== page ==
Amazon plans to use a close surveillance measure on its customer service employees to detect better those who try to access customer data.
The e-commerce giant believes this surveillance is needed, especially when more employees are working from home.
Amazon to Monitor Keyboard Activities
According to the Amazon document obtained by Vice, the company first considered using software that automatically records all of the employee's keystrokes.
But now, the e-commerce company is leaning towards software that analyzes user behavior in a more general way to create profiles to ensure that it is the same person who uses the same device and not somebody else.
The behavior that it will track will include mouse movements, typing rhythm, and touch gestures.
The plan to monitor employees was revealed just months after Amazon received major backlash from the public for how it treats its workers.
Amazon's document also points out different scenarios in which customer data could be stolen through employees' systems.
For example, an employee who does not live alone may leave their station without locking the computer's screen, or a hacker may have purchased the employee's security credentials.
The profile-generating software that the e-commerce giant plans on using is from the cybersecurity company called BehavioSec. It calls its product "behavioral biometrics."
According to BehavioSec's website, behavioral biometrics provides continuous authentication to verify users by monitoring their behavioral inputs.
BehavioSec also stated that the profiles of the users couldn't be duplicated or used to identify an employee. This is because they are all based on statistical variances.
However, Amazon stated that even though it is eyeing behavioral biometrics as the software that it will use to monitor employees, it is still looking for more privacy-aware solutions because of potential legal obstacles.
Amazon senior PR manager Barbara Agrait told Vice that the company does not share details on the technologies that they use, but they continually look for ways to protect their customer's data while respecting the privacy of the employees.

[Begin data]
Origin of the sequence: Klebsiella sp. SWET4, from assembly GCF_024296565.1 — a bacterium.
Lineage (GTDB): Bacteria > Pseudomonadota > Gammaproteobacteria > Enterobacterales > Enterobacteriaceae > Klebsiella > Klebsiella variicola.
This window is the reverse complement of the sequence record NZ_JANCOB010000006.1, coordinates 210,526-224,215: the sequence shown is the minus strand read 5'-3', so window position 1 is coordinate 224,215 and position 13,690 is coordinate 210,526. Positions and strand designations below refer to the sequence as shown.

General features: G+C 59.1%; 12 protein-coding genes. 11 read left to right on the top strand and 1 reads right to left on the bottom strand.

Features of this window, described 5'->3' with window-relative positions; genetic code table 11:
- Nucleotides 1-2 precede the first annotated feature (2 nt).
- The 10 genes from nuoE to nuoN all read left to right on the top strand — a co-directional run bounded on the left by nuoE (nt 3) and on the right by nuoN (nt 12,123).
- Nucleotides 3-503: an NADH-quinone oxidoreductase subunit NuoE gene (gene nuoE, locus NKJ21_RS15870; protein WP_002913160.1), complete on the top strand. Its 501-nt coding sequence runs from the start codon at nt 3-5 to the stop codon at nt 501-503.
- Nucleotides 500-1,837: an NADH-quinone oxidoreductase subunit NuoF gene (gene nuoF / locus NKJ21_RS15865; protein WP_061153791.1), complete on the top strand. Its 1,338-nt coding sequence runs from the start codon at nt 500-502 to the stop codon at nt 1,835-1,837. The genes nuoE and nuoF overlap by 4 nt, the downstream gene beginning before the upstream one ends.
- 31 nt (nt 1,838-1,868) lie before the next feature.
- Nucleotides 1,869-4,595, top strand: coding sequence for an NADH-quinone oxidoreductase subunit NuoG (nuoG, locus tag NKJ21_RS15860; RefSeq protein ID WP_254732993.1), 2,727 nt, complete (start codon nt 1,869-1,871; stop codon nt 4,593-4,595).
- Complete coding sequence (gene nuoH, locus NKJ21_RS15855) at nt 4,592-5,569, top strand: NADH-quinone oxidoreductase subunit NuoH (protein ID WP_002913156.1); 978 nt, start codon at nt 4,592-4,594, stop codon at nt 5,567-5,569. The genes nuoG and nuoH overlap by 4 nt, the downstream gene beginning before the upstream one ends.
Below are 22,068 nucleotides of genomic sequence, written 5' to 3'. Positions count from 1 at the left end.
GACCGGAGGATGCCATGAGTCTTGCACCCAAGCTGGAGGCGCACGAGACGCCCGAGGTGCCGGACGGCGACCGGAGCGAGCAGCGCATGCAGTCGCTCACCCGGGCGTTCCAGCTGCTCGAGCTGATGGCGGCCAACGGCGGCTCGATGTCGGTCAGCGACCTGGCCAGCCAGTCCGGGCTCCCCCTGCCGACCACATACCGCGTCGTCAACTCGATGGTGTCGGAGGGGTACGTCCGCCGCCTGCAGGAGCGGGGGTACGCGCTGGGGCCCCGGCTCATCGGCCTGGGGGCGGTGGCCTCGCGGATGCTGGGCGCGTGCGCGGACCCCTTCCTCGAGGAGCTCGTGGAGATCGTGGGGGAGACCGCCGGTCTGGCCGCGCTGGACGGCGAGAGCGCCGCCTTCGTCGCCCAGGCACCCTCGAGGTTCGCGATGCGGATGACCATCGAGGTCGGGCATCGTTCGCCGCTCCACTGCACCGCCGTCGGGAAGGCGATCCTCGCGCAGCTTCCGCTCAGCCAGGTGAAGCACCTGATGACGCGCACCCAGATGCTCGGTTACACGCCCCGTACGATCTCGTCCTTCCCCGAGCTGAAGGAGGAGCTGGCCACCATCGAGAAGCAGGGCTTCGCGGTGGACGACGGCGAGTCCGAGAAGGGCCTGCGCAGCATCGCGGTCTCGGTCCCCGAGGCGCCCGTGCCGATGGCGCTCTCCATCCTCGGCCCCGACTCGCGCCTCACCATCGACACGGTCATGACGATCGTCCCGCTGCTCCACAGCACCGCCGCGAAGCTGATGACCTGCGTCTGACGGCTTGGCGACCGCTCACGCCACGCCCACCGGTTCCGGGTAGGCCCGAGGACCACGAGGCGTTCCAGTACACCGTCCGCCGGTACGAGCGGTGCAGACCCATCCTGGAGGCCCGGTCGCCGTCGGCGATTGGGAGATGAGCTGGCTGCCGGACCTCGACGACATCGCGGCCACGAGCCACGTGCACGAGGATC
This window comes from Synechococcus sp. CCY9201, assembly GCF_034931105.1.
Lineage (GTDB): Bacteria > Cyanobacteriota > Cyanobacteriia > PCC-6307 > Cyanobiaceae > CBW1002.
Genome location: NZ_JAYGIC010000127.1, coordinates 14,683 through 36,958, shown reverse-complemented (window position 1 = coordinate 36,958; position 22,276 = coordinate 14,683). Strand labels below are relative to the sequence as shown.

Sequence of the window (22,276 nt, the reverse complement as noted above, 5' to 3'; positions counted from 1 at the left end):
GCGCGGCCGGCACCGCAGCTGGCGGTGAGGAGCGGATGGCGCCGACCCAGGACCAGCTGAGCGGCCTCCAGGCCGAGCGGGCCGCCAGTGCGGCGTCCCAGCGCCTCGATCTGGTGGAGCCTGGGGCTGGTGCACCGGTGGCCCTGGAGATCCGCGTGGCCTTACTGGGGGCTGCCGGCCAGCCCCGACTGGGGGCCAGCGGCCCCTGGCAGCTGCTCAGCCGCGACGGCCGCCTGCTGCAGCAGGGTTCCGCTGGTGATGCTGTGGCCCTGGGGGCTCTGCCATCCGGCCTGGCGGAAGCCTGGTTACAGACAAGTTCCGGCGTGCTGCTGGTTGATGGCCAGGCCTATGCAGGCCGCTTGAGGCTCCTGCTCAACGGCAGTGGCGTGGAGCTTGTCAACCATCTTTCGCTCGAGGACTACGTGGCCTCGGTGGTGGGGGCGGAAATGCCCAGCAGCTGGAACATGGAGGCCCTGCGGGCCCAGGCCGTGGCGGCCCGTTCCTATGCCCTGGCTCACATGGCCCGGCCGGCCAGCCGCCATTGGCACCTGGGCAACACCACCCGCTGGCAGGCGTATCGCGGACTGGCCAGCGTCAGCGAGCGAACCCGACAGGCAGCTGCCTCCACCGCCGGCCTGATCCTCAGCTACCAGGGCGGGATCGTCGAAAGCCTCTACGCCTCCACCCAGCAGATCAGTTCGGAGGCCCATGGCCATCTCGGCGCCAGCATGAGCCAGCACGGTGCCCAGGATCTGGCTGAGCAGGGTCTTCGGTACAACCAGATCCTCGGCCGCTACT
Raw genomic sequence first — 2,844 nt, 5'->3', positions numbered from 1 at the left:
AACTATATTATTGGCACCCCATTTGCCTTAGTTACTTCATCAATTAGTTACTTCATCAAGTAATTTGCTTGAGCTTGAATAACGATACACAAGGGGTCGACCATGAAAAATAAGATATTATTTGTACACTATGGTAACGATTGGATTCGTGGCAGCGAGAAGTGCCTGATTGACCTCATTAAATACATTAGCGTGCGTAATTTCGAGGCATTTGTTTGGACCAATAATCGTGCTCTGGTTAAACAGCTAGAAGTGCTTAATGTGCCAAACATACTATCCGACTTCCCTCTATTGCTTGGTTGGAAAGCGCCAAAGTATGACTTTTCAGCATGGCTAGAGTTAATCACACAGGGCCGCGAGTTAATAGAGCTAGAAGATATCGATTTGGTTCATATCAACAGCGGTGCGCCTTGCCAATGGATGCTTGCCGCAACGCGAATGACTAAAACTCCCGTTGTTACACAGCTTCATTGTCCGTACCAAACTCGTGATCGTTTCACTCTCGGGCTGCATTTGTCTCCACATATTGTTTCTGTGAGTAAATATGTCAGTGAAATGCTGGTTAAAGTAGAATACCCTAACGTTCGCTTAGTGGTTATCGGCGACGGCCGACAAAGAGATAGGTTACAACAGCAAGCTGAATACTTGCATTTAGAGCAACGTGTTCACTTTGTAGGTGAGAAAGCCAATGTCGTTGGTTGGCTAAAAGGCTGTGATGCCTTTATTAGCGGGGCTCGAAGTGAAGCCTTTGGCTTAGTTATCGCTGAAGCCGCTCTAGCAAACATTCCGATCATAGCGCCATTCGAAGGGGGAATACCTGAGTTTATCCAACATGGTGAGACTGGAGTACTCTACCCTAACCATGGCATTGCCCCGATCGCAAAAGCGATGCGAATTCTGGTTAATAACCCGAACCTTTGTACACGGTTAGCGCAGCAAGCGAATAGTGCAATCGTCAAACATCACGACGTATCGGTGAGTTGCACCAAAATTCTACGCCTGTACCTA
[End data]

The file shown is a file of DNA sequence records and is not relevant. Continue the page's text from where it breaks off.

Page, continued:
The e-commerce company also wants to make sure that they are compliant with the privacy laws and regulations.
In 2018, TechSpot reported the advantages and risks of behavioral biometrics. One issue with the software is that a user's behavior does not stay the same.
Some may even swipe and type differently depending on how they're sitting or how they're positioned, and the software might take as a red flag when it isn't.
Monitoring Delivery Drivers
This is not the first time that Amazon opened up about monitoring its employees while on the job. In March, CNN reported that Amazon delivery drivers had to agree to allow artificial intelligence-powered cameras to monitor their behavior while they work.
The rule began in February, and Amazon's delivery drivers worked together with AI-powered cameras intended to track their driving.
The cameras are produced by Netradyne, a company that manufactures safety camera systems. It looks out for things like unsafe turns, improper braking, phone usage, driver drowsiness, and more.
If Amazon detects unsafe driving, it can use alerts to warn the driver about their performance. The cameras also take photographs of the driver for identity verification purposes.
This article is owned by Tech Times
Written by Sophie Webster